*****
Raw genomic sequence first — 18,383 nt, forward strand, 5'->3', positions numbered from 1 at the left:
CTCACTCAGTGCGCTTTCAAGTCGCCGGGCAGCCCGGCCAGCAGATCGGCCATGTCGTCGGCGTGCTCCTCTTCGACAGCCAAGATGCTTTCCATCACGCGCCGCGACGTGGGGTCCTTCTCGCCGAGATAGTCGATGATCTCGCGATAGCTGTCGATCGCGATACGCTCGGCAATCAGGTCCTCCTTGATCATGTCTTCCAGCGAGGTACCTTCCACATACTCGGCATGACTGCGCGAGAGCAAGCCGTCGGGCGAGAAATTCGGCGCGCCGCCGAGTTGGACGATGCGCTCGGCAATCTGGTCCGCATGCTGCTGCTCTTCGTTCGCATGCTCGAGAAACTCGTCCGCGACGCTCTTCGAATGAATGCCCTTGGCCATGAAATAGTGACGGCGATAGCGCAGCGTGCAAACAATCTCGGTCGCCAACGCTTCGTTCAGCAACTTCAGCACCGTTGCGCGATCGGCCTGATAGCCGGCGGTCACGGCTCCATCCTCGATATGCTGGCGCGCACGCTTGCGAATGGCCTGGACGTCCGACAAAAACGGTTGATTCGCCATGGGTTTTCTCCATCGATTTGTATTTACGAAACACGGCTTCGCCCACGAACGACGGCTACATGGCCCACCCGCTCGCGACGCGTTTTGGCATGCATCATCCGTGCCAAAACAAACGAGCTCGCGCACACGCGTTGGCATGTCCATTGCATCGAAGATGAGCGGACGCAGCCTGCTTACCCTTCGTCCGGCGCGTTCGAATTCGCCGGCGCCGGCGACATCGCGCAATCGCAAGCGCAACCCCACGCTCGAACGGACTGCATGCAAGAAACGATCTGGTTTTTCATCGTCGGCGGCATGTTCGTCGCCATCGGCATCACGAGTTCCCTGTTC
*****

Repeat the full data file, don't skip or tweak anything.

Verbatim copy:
Raw genomic sequence first — 18,383 nt, forward strand, 5'->3', positions numbered from 1 at the left:
CTCACTCAGTGCGCTTTCAAGTCGCCGGGCAGCCCGGCCAGCAGATCGGCCATGTCGTCGGCGTGCTCCTCTTCGACAGCCAAGATGCTTTCCATCACGCGCCGCGACGTGGGGTCCTTCTCGCCGAGATAGTCGATGATCTCGCGATAGCTGTCGATCGCGATACGCTCGGCAATCAGGTCCTCCTTGATCATGTCTTCCAGCGAGGTACCTTCCACATACTCGGCATGACTGCGCGAGAGCAAGCCGTCGGGCGAGAAATTCGGCGCGCCGCCGAGTTGGACGATGCGCTCGGCAATCTGGTCCGCATGCTGCTGCTCTTCGTTCGCATGCTCGAGAAACTCGTCCGCGACGCTCTTCGAATGAATGCCCTTGGCCATGAAATAGTGACGGCGATAGCGCAGCGTGCAAACAATCTCGGTCGCCAACGCTTCGTTCAGCAACTTCAGCACCGTTGCGCGATCGGCCTGATAGCCGGCGGTCACGGCTCCATCCTCGATATGCTGGCGCGCACGCTTGCGAATGGCCTGGACGTCCGACAAAAACGGTTGATTCGCCATGGGTTTTCTCCATCGATTTGTATTTACGAAACACGGCTTCGCCCACGAACGACGGCTACATGGCCCACCCGCTCGCGACGCGTTTTGGCATGCATCATCCGTGCCAAAACAAACGAGCTCGCGCACACGCGTTGGCATGTCCATTGCATCGAAGATGAGCGGACGCAGCCTGCTTACCCTTCGTCCGGCGCGTTCGAATTCGCCGGCGCCGGCGACATCGCGCAATCGCAAGCGCAACCCCACGCTCGAACGGACTGCATGCAAGAAACGATCTGGTTTTTCATCGTCGGCGGCATGTTCGTCGCCATCGGCATCACGAGTTCCCTGTTC